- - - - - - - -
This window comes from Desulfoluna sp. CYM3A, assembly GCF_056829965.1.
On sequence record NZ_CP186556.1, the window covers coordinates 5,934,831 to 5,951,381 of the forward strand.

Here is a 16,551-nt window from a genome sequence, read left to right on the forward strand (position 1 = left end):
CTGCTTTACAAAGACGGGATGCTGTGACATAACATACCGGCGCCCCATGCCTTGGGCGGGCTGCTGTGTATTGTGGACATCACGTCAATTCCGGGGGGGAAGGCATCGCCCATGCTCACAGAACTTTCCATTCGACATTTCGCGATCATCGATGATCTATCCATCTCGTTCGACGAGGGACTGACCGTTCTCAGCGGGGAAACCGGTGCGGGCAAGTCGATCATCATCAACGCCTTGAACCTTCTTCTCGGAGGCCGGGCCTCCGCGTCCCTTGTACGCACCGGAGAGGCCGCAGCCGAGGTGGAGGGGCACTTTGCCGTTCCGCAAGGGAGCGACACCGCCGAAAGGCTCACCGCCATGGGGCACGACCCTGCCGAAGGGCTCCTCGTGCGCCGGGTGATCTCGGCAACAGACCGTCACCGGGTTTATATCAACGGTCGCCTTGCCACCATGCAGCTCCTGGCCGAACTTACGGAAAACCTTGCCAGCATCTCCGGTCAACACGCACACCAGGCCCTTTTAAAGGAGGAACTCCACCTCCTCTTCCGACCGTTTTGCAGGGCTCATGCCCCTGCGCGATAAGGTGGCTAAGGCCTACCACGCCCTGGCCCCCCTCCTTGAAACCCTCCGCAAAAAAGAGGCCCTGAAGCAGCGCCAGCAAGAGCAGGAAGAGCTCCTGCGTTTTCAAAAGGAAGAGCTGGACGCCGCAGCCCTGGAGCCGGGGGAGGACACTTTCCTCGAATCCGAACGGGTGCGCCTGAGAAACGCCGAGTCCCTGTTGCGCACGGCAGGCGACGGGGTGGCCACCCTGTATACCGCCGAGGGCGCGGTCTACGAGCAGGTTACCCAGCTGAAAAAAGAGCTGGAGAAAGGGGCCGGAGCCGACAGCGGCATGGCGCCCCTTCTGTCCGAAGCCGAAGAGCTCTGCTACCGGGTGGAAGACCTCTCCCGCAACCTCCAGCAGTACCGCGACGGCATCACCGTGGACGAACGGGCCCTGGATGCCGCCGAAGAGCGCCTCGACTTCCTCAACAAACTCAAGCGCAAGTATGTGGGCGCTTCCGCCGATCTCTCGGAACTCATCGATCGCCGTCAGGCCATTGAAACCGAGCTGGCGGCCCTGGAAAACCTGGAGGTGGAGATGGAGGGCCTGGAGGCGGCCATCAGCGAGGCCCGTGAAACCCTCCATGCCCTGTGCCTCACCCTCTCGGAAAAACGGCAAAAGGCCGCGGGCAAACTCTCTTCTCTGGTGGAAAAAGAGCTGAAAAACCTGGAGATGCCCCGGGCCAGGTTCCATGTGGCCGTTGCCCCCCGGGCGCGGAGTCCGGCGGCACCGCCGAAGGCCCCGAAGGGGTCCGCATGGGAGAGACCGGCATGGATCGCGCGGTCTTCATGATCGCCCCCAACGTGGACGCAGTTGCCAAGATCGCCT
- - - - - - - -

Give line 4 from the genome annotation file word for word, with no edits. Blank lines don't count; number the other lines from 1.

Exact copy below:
CTGCTTTACAAAGACGGGATGCTGTGACATAACATACCGGCGCCCCATGCCTTGGGCGGGCTGCTGTGTATTGTGGACATCACGTCAATTCCGGGGGGGAAGGCATCGCCCATGCTCACAGAACTTTCCATTCGACATTTCGCGATCATCGATGATCTATCCATCTCGTTCGACGAGGGACTGACCGTTCTCAGCGGGGAAACCGGTGCGGGCAAGTCGATCATCATCAACGCCTTGAACCTTCTTCTCGGAGGCCGGGCCTCCGCGTCCCTTGTACGCACCGGAGAGGCCGCAGCCGAGGTGGAGGGGCACTTTGCCGTTCCGCAAGGGAGCGACACCGCCGAAAGGCTCACCGCCATGGGGCACGACCCTGCCGAAGGGCTCCTCGTGCGCCGGGTGATCTCGGCAACAGACCGTCACCGGGTTTATATCAACGGTCGCCTTGCCACCATGCAGCTCCTGGCCGAACTTACGGAAAACCTTGCCAGCATCTCCGGTCAACACGCACACCAGGCCCTTTTAAAGGAGGAACTCCACCTCCTCTTCCGACCGTTTTGCAGGGCTCATGCCCCTGCGCGATAAGGTGGCTAAGGCCTACCACGCCCTGGCCCCCCTCCTTGAAACCCTCCGCAAAAAAGAGGCCCTGAAGCAGCGCCAGCAAGAGCAGGAAGAGCTCCTGCGTTTTCAAAAGGAAGAGCTGGACGCCGCAGCCCTGGAGCCGGGGGAGGACACTTTCCTCGAATCCGAACGGGTGCGCCTGAGAAACGCCGAGTCCCTGTTGCGCACGGCAGGCGACGGGGTGGCCACCCTGTATACCGCCGAGGGCGCGGTCTACGAGCAGGTTACCCAGCTGAAAAAAGAGCTGGAGAAAGGGGCCGGAGCCGACAGCGGCATGGCGCCCCTTCTGTCCGAAGCCGAAGAGCTCTGCTACCGGGTGGAAGACCTCTCCCGCAACCTCCAGCAGTACCGCGACGGCATCACCGTGGACGAACGGGCCCTGGATGCCGCCGAAGAGCGCCTCGACTTCCTCAACAAACTCAAGCGCAAGTATGTGGGCGCTTCCGCCGATCTCTCGGAACTCATCGATCGCCGTCAGGCCATTGAAACCGAGCTGGCGGCCCTGGAAAACCTGGAGGTGGAGATGGAGGGCCTGGAGGCGGCCATCAGCGAGGCCCGTGAAACCCTCCATGCCCTGTGCCTCACCCTCTCGGAAAAACGGCAAAAGGCCGCGGGCAAACTCTCTTCTCTGGTGGAAAAAGAGCTGAAAAACCTGGAGATGCCCCGGGCCAGGTTCCATGTGGCCGTTGCCCCCCGGGCGCGGAGTCCGGCGGCACCGCCGAAGGCCCCGAAGGGGTCCGCATGGGAGAGACCGGCATGGATCGCGCGGTCTTCATGATCGCCCCCAACGTGGACGCAGTTGCCAAGATCGCCT